PACUNAM fundraiser event in NYC benefits MAI

PACUNAM fundraiser event in NYC benefits MAI

New York, May 16, 2012.  

In New York’s New Museum in May, more than 60 VIP guests, gathered for the Pacunam Foundation’s benefit evening to discover the majesty and mystery of ancient Mayan civilizations, with the support of the Prince Albert II of Monaco Foundation-USA. Pacunam is the foundation for Maya cultural and natural heritage. MAI’s Dr. Francisco Estrada-Belli spoke about Cival, a key site in the study of Maya civilization and for the sustainable conservation of the Guatemalan rainforest. Read More

MAI and PACUNAM join forces to protect Maya Biosphere

On March 26, 2012 MAI and PACUNAM signed an agreement to join efforts in gathering support and executing projects for the protection of wildlife and cultural resources in the Maya Biosphere Reserve of Guatemala. PACUNAM (Fundacion Patrimonio Cultural y Natural Maya –www.pacunam.org) is the most prominent Guatemalan NGO working to foster the sustainable development of archaeological sites and their unique tropical forest in northern Guatemala for the benefit of local communities. Pacunam’s recent project have been focused on the Carmelita community and Mirador region of northern Peten. With the new agreement, both MAI and Pacunam, two organization with common vision and goals, will expand their focus to inlcude new sites and increase fundraising opportunities in Guatemala and abroad. This partnership will undoutedtly result in many benefits for the protection of Guatemalan cultural and natural resources and for improving the quality of life of local communities.

 

 

Estrada-Belli nominated National Geographic Explorer

On January 24, 2012 the National Geographic Society named MAI’s Francisco Estrada-Belli among its Explorers.

Among National Geographic Explorers also figure oceanographer Robert Ballard, discoverer of the Titanic, primatologist Jane Googall,  paleoanthropologist Lee Burger, author Jared Damond (Guns, Germs and Steel), egyptian archaeologist Zahi Hawass and many other distinguished scholars in the fields of conservation, biology and zoology.

Estrada-Belli is one among 13 archaeology explorers. He is the only Mayanist and the only Guatemalan in the NatGeo list.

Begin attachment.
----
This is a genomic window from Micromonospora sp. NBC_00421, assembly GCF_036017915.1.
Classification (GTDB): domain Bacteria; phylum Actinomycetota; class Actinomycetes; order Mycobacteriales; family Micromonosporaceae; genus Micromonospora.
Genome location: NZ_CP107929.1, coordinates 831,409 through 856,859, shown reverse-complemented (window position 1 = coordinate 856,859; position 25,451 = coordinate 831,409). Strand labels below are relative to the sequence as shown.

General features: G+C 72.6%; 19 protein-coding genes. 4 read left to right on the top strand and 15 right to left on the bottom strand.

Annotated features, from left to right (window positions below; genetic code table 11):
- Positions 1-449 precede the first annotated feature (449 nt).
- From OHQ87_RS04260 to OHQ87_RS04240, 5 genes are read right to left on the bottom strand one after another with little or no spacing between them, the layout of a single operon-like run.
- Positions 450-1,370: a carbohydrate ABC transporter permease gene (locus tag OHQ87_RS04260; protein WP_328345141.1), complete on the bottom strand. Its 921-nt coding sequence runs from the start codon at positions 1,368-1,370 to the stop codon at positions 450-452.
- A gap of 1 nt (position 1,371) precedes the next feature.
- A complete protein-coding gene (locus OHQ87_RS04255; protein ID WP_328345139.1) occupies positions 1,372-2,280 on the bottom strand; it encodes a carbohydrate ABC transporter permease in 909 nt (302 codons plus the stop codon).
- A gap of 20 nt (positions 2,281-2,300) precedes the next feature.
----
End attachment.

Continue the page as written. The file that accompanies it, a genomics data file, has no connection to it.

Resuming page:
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Inicio de los Mayas mas antiguo que se pensaba

El Inicio de la cultura Maya no fue debido a influencia Olmeca dijo Estrada-Belli en la VII Mesa Redonda de Palenque este lunes pasado en la cual se reunieron 25 de los mas distinguidos arqueologos y otros investigadores de esta cultura.

Lea mas en el reporte del Diario de Palenque

 

The beginnings of Maya culture were not due to Olmec influence said Estrada-Belli on Monday at the VII Mesa Redonda de Palenque attended by 25 among the most distinguished scholars in archaeology and related fields.

 

Read more from the Diario de Palenque.

Toucans decide to shake wings, be friends -Battle Creek Enquirer 11.15.11

Toucans decide to shake wings, be friends

Written by
John C. Sherwood
The Battle Creek Enquirer

The tussle of the toucans has ended with a decision to shake wings and work together.

Battle Creek-based Kellogg Co. is satisfied that its trademarked Toucan Sam character isn’t in danger, and the San Ramon, Calif.-based Maya Archaeology Initiative can keep using its own toucan logo.

What’s more, Kellogg is making a $100,000 contribution to cover a major part of the cost of building the MAI’s long-planned Maya cultural center in Petén, a district in Guatemala, said MAI spokesperson Sam Haswell.

 

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Battle of the birds ended – Fox news 17

Kellogg and the Maya Archeology Initiative have resolved a battle of the birds that could have turned into an ugly legal fight.

FOX 17 first reported on the controversy in August, after the Battle Creek business raised concerns about the MAI using a similar toucan logo that could possibly confuse consumers.

In their initial letter, an attorney for Kellogg’s expressed concerns that consumers may confuse the Toucan in the MAI logo with the famous ‘Froot Loops’ character Toucan Sam.  The attorney then suggested some limits to how MAI should be able to use their logo, or how they should change their logo to avoid legal action.

A spokesman for the MAI told FOX 17 News they were surprised by the legal challenge, and felt the group had every right to use the toucan as a symbol of Mayan culture.

After weeks of discussions with Kelloggs executives, both sides announced Tuesday the dispute was over and all suits had been dropped.

 

 

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